The number of people in their 50s and 60s requiring emergency hospital treatment for assault has reached its highest level in nine years, research shows.
Scientists from Cardiff University looked at annual surveys carried out by 111 A&E departments, minor-injury centres and walk-in units since 2002.
More than 20,000 people aged over 51 went to A&E in England and Wales in 2019 for a violence-related injury, the highest rate since 2011.
Although unclear, the scientists believe these incidents were driven by alcohol, a “growing” problem among this age group.
The team worry some older people are still bingeing like they did when they were younger.
“Current cohorts of older people exhibited higher alcohol consumption levels in the past and may be continuing their relatively higher levels into older age,” they said.
“Since heavy binge drinking, and violence associated with it, were much more frequent three or four decades ago, it seems possible that this generational trait is also reflected in slowly increasing the risk of injury in violence,” the BBC reported.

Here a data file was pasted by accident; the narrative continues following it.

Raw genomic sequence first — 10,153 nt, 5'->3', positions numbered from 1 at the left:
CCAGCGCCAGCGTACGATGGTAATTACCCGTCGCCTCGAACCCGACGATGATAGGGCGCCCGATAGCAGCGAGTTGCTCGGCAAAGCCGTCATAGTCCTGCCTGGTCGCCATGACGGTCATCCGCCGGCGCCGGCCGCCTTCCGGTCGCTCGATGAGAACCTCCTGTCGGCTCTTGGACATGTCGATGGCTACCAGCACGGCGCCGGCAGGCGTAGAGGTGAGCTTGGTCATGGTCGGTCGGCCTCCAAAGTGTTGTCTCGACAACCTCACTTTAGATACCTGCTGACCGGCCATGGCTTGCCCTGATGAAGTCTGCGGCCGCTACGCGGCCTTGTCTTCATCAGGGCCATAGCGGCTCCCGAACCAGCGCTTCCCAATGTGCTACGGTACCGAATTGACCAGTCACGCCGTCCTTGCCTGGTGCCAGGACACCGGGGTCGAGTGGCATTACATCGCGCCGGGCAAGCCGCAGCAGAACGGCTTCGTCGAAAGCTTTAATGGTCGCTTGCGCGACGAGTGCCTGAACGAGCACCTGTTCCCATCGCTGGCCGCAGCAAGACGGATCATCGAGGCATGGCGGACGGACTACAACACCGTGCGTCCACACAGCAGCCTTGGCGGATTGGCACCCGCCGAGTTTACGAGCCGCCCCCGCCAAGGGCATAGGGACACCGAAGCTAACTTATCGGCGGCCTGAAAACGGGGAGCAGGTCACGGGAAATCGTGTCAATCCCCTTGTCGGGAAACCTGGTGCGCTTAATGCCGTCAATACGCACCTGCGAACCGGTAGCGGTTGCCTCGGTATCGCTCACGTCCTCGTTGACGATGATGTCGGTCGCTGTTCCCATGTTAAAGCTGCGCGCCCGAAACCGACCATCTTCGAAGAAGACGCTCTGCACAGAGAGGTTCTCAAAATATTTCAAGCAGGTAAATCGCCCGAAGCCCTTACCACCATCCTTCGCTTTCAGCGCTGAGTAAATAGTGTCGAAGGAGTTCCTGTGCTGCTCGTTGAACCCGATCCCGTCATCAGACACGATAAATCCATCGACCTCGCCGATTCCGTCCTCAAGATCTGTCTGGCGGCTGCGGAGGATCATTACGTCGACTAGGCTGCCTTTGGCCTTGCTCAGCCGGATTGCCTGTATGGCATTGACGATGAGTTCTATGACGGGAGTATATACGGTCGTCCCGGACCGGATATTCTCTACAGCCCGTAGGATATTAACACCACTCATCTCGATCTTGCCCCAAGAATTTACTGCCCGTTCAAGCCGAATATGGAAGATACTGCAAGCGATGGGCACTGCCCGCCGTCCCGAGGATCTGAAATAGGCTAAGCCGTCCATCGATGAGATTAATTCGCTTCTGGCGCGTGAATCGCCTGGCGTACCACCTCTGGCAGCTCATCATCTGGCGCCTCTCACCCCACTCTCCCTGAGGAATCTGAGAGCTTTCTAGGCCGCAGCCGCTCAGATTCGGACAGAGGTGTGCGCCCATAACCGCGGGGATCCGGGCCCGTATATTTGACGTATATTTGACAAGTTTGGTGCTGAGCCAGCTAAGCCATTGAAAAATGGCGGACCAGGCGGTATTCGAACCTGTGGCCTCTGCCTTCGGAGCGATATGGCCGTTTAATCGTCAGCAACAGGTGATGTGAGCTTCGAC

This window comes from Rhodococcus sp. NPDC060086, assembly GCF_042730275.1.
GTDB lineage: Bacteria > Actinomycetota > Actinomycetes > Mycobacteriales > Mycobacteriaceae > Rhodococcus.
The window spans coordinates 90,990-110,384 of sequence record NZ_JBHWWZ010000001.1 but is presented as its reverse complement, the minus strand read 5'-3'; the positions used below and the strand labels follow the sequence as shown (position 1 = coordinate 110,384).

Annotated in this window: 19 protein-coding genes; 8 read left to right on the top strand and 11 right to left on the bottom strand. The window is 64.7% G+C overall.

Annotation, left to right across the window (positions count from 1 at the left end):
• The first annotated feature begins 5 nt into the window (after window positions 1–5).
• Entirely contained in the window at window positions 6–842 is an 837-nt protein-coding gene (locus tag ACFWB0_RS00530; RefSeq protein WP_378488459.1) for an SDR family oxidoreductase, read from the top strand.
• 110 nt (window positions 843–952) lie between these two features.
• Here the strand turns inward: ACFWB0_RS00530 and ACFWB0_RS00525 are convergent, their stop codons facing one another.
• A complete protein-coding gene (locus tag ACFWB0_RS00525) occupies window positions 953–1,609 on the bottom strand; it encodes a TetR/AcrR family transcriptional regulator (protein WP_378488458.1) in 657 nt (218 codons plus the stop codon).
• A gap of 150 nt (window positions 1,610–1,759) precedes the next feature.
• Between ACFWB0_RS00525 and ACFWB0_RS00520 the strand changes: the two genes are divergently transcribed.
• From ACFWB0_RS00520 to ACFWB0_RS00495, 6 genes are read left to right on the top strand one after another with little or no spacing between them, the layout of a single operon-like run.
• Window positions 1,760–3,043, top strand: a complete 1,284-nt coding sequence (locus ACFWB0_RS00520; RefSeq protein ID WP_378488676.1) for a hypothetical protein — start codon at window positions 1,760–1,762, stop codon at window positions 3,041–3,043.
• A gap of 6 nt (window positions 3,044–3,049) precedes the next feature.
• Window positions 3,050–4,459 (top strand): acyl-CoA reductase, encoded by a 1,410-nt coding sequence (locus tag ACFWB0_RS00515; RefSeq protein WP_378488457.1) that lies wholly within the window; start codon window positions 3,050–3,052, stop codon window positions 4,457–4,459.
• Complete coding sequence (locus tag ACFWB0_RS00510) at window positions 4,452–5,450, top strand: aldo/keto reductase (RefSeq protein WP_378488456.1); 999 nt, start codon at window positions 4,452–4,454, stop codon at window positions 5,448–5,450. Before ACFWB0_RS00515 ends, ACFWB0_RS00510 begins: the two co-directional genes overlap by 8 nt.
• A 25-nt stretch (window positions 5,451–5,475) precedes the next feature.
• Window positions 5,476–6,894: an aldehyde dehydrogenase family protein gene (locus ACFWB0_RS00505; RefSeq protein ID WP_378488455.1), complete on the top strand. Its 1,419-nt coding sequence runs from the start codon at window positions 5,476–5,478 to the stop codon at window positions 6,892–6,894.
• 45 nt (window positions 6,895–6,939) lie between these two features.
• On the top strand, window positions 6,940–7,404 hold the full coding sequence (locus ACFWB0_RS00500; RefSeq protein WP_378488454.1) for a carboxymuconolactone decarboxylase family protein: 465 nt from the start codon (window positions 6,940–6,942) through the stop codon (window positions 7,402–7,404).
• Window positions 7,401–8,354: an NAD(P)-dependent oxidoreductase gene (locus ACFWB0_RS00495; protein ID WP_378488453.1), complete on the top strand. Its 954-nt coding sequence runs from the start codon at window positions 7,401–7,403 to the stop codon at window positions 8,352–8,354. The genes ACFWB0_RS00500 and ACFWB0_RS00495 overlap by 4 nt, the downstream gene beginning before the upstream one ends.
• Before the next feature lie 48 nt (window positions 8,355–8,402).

The number of people aged over 65 admitted to hospital in England for an alcohol-related condition has risen by 14% since 2008/9.
Alcohol is thought to make people more aggressive by reducing their ability to think straight.
When provoked, a drunk person may therefore be more likely to rise to the bait.
Excessive drinking may also cause people to miss social cues and misinterpret situations. This may lead to them getting into a fight if someone bumps into them at a bar.
Alcohol-related incidents aside, injuries caused by violence have been continuously on the decline almost since the survey began.
In 2019, the number of violence admissions fell by 6%, the steepest drop since 2015. Since 2010, admissions have almost halved, with a 45% decline.
Across all age groups, an estimated 175,764 people attended emergency NHS facilities with a violence-related injury in 2019, down 11,820 from the year before.
Most of the injuries were a result of hits, punches or kicks. Knife attacks made up 5% of cases.
Read more: Two alcoholic drinks a day 'is not safe'
Among young adults, violence-related admissions were down 12% in 2019, while the number of admissions declined by 9% in those aged between 31 and 50.
Experts have voiced fears this will trigger abuse, as well as health complications if people continue to overindulge.
Domestic violence app Hollieguard announced a 30% rise in alerts in the weeks since the restrictions were put in place in the UK on 23 March.
The new figures come after the women’s-aid charity Refuge announced a 25% rise in calls to its domestic violence helpline.
The pioneering project Counting Dead Women has claimed domestic abuse killings are suspected to have doubled since the lockdown began.